Friday, August 24, 2007

Books for Homeschooling Skeptics

As I promised Monday, here's a short list of my favorite books to give to homeschooling skeptics like your parents or in-laws or neighbors or anyone else who's important enough to you that you want them to understand at least a little bit of what you're doing. Even though they are not all explicitly about homeschooling, they all in some fashion answer the question, "Why Homeschooling?"

• David Guterson's Family Matters: Why Homeschooling Makes Sense is still probably the best book for conventionally minded skeptics, even though it's fifteen years old now, because it assumes that the reader thinks positively of schools and does not assume that homeschooling would be a panacea for every educational problem.

• John Taylor Gatto's Dumbing Us Down: The Hidden Curriculum of Compulsory Schooling covers more of the arguments against school than in favor of homeschooling, but there's lots of good, angry reasoning there. I'm not a huge fan of Gatto's Underground History of American Education, but there's a great little riff on the differences between schools and libraries in the third chapter, "Eyeless in Gaza."

For teens—and anybody worried about a teen or anybody of any age who's interested in learning, Grace Llewellyn's Teenage Liberation Handbook: How to Quit School and Get a Real Life and Education is indispensable. It's the only homeschooling book I know written for teens rather than their parents, but it can get anyone excited about the possibilities of learning.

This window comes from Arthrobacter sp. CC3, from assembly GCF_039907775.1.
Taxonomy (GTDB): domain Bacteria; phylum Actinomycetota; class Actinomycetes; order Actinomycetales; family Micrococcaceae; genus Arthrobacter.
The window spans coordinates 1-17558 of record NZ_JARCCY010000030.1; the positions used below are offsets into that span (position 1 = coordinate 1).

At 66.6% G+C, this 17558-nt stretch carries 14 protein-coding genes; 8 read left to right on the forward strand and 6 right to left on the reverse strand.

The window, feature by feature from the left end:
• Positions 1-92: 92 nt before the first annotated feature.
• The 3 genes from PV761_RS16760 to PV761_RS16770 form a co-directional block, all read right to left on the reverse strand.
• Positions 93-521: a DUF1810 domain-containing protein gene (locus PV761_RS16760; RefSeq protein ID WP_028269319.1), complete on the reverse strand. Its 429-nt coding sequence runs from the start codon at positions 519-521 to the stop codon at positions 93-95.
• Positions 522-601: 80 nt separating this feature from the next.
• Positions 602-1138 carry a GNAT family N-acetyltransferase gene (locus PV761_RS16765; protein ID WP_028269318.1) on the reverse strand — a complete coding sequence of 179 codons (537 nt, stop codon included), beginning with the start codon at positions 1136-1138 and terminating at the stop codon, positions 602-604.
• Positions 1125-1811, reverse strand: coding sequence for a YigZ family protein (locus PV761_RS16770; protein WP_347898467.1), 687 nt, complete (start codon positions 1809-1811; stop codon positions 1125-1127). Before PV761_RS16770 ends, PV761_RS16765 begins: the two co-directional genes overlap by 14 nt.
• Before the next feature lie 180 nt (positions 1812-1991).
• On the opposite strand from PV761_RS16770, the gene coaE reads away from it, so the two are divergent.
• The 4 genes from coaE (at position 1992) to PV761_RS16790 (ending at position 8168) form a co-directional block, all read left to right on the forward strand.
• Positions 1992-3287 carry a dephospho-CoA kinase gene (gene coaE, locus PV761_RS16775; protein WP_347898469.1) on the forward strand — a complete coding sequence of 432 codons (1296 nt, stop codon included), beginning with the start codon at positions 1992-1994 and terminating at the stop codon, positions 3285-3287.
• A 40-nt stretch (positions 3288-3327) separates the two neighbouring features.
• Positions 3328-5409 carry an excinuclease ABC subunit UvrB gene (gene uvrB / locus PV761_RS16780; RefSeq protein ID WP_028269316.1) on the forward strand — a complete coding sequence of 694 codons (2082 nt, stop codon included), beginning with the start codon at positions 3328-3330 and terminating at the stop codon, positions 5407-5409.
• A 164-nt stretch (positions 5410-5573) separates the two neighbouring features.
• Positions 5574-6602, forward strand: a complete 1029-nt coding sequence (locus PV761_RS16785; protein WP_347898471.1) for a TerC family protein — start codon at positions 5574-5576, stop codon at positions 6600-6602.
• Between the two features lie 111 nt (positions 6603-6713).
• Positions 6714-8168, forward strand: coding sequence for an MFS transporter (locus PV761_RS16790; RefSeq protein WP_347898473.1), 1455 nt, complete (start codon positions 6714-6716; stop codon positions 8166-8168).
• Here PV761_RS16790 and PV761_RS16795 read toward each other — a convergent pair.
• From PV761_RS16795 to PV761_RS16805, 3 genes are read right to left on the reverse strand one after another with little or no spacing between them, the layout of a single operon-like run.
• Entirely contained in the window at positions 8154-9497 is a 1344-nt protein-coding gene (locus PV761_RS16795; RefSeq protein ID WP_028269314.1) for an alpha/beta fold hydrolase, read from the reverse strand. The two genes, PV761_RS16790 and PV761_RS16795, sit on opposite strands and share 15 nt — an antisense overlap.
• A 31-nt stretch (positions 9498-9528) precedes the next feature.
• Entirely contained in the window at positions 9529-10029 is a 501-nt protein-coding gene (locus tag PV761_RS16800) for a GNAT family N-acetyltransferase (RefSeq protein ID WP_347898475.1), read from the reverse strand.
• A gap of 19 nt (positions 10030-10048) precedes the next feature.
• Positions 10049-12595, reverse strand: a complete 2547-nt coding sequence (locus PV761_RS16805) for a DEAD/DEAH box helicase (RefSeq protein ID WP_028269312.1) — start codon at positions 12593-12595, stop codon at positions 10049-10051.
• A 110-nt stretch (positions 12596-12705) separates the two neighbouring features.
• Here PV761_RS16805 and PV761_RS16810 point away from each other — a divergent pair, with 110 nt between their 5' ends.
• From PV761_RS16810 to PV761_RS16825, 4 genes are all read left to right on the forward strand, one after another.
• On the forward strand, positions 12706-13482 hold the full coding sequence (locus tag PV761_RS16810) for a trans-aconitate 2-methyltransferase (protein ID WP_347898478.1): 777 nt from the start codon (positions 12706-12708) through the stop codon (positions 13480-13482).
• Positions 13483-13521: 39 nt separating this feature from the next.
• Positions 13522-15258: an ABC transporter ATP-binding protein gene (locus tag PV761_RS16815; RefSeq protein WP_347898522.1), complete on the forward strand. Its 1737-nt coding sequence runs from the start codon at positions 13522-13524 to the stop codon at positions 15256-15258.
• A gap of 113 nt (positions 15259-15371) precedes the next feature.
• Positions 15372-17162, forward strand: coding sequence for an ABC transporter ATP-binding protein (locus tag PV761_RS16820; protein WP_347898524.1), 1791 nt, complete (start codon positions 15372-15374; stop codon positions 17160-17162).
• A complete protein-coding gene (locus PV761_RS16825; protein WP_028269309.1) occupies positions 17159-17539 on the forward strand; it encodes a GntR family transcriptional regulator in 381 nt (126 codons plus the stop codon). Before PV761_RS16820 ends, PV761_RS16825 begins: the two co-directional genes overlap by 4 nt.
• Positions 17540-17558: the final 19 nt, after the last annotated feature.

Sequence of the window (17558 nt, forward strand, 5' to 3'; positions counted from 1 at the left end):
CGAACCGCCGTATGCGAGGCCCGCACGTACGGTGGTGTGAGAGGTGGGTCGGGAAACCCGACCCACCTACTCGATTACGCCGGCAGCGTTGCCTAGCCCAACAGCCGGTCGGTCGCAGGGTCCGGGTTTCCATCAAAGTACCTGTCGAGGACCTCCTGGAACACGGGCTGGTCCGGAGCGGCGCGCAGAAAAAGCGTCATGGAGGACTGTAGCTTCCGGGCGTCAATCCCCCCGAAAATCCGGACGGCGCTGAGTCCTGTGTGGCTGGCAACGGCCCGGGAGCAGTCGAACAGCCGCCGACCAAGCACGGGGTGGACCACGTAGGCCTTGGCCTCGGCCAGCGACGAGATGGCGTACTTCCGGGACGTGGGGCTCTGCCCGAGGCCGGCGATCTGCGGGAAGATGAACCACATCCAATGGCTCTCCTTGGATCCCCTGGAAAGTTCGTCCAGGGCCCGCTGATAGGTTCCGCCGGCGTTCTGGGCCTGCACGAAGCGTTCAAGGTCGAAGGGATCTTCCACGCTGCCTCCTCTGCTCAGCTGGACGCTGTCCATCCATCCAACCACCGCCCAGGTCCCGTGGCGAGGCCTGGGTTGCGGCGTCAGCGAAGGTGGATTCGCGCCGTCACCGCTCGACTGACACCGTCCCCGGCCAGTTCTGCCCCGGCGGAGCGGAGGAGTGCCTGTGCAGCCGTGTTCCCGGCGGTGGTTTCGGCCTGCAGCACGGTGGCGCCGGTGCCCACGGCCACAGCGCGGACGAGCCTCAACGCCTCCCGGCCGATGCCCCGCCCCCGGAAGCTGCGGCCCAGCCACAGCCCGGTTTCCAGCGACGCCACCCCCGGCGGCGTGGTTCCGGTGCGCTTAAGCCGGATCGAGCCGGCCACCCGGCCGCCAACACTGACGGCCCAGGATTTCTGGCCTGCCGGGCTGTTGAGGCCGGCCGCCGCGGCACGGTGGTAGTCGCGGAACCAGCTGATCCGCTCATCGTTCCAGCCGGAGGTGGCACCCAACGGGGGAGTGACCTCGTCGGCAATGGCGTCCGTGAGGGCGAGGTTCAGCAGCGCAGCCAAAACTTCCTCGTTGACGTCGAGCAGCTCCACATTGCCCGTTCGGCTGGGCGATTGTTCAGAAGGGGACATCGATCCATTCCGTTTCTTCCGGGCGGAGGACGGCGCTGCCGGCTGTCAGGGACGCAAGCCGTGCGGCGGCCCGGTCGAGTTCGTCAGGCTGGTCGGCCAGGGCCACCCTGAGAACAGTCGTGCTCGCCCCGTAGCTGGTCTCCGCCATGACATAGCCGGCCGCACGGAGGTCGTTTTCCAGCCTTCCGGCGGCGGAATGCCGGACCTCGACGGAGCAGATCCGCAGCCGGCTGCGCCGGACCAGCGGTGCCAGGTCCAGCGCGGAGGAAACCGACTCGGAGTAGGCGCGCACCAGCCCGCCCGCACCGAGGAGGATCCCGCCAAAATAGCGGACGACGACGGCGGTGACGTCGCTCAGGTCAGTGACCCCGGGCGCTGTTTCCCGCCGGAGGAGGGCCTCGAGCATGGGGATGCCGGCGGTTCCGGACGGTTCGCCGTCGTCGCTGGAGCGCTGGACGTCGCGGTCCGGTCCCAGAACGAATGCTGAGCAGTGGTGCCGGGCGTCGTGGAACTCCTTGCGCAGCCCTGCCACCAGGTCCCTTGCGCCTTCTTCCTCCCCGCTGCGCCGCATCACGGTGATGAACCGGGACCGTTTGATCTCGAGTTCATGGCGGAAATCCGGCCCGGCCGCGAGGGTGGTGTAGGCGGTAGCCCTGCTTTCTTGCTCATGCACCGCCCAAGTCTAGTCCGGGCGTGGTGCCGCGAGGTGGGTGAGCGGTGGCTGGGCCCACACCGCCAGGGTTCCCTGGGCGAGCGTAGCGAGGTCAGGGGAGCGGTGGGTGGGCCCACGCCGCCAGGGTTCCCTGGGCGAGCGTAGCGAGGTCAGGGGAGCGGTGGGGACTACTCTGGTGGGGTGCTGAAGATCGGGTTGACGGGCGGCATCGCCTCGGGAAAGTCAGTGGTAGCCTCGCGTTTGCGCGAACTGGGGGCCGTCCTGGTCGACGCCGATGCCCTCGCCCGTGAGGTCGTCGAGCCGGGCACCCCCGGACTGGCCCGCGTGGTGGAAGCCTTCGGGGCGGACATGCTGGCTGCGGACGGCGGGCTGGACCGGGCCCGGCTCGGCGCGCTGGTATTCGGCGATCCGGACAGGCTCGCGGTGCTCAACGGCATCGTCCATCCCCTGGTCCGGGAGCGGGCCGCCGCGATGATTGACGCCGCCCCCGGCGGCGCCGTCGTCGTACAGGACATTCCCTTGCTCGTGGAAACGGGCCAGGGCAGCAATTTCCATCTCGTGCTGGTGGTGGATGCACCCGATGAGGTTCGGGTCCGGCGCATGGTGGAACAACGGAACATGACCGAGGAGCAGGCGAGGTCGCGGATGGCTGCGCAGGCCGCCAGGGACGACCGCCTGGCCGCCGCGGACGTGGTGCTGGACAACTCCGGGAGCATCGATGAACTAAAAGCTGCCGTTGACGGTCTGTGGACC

• That personal autonomy and authority are crucial to learning (or working or anything else we do) is the central point of Edward L. Deci's Why We Do What We Do: Understanding Self-Motivation. It's not a terribly friendly read, written in a relatively formal academic style, but it's a short little book and well worth the trouble.

• I suppose it's possible one of my own books might be useful. If so, The Homeschooling Handbook is more general, while The Unschooling Handbook focuses specifically on—surprise!—unschooling.

• Finally, the perfect explanation of my approach to education and learning can be found throughout my favorite volumes of philosophy, The Complete Calvin and Hobbes. If I had to pick just a couple of strips, those of July 16, 1995 (Book Three, page 408, and December 31, 1995 (Watterson's final strip, Book Three, pages 480-481), capture the spirit.

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